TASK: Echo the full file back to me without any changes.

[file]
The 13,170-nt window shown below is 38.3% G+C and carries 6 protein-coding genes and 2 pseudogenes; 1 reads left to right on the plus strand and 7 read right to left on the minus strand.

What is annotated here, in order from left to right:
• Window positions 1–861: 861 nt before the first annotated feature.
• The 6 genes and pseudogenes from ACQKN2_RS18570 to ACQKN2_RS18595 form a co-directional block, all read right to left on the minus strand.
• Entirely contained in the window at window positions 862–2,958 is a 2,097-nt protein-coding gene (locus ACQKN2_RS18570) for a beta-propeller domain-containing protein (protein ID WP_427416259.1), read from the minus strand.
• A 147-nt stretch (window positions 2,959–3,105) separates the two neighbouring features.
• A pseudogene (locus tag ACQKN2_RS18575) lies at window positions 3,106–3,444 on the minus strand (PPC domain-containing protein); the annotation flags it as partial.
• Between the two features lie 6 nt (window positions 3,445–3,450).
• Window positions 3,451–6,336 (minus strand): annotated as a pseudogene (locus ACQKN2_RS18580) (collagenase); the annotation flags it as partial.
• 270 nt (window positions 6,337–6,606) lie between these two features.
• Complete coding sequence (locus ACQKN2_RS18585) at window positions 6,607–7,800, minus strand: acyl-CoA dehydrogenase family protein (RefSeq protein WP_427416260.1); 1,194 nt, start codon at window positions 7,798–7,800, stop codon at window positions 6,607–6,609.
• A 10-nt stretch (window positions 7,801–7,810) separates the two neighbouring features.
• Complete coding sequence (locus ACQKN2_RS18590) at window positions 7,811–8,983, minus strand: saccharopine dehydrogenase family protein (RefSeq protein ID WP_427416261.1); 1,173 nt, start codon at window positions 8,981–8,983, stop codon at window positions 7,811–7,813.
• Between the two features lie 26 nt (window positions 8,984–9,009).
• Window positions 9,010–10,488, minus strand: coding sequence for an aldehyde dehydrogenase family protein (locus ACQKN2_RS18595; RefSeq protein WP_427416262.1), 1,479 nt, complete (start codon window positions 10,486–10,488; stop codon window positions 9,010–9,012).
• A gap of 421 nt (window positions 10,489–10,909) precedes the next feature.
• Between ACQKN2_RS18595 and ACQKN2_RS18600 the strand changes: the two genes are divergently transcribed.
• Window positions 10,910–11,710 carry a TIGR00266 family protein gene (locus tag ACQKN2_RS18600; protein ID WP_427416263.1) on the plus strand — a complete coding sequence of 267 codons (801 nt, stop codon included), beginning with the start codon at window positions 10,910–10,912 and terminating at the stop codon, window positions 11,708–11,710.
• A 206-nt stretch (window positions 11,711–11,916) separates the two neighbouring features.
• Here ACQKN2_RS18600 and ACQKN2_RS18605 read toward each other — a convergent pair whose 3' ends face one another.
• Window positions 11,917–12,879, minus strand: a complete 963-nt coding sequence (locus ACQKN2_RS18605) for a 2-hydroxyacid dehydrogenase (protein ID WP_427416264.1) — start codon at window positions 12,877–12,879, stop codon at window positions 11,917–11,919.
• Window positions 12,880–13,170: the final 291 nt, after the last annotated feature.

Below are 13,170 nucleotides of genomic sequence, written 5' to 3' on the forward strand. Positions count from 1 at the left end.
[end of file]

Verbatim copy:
The 13,170-nt window shown below is 38.3% G+C and carries 6 protein-coding genes and 2 pseudogenes; 1 reads left to right on the plus strand and 7 read right to left on the minus strand.

What is annotated here, in order from left to right:
• Window positions 1–861: 861 nt before the first annotated feature.
• The 6 genes and pseudogenes from ACQKN2_RS18570 to ACQKN2_RS18595 form a co-directional block, all read right to left on the minus strand.
• Entirely contained in the window at window positions 862–2,958 is a 2,097-nt protein-coding gene (locus ACQKN2_RS18570) for a beta-propeller domain-containing protein (protein ID WP_427416259.1), read from the minus strand.
• A 147-nt stretch (window positions 2,959–3,105) separates the two neighbouring features.
• A pseudogene (locus tag ACQKN2_RS18575) lies at window positions 3,106–3,444 on the minus strand (PPC domain-containing protein); the annotation flags it as partial.
• Between the two features lie 6 nt (window positions 3,445–3,450).
• Window positions 3,451–6,336 (minus strand): annotated as a pseudogene (locus ACQKN2_RS18580) (collagenase); the annotation flags it as partial.
• 270 nt (window positions 6,337–6,606) lie between these two features.
• Complete coding sequence (locus ACQKN2_RS18585) at window positions 6,607–7,800, minus strand: acyl-CoA dehydrogenase family protein (RefSeq protein WP_427416260.1); 1,194 nt, start codon at window positions 7,798–7,800, stop codon at window positions 6,607–6,609.
• A 10-nt stretch (window positions 7,801–7,810) separates the two neighbouring features.
• Complete coding sequence (locus ACQKN2_RS18590) at window positions 7,811–8,983, minus strand: saccharopine dehydrogenase family protein (RefSeq protein ID WP_427416261.1); 1,173 nt, start codon at window positions 8,981–8,983, stop codon at window positions 7,811–7,813.
• Between the two features lie 26 nt (window positions 8,984–9,009).
• Window positions 9,010–10,488, minus strand: coding sequence for an aldehyde dehydrogenase family protein (locus ACQKN2_RS18595; RefSeq protein WP_427416262.1), 1,479 nt, complete (start codon window positions 10,486–10,488; stop codon window positions 9,010–9,012).
• A gap of 421 nt (window positions 10,489–10,909) precedes the next feature.
• Between ACQKN2_RS18595 and ACQKN2_RS18600 the strand changes: the two genes are divergently transcribed.
• Window positions 10,910–11,710 carry a TIGR00266 family protein gene (locus tag ACQKN2_RS18600; protein ID WP_427416263.1) on the plus strand — a complete coding sequence of 267 codons (801 nt, stop codon included), beginning with the start codon at window positions 10,910–10,912 and terminating at the stop codon, window positions 11,708–11,710.
• A 206-nt stretch (window positions 11,711–11,916) separates the two neighbouring features.
• Here ACQKN2_RS18600 and ACQKN2_RS18605 read toward each other — a convergent pair whose 3' ends face one another.
• Window positions 11,917–12,879, minus strand: a complete 963-nt coding sequence (locus ACQKN2_RS18605) for a 2-hydroxyacid dehydrogenase (protein ID WP_427416264.1) — start codon at window positions 12,877–12,879, stop codon at window positions 11,917–11,919.
• Window positions 12,880–13,170: the final 291 nt, after the last annotated feature.

Below are 13,170 nucleotides of genomic sequence, written 5' to 3' on the forward strand. Positions count from 1 at the left end.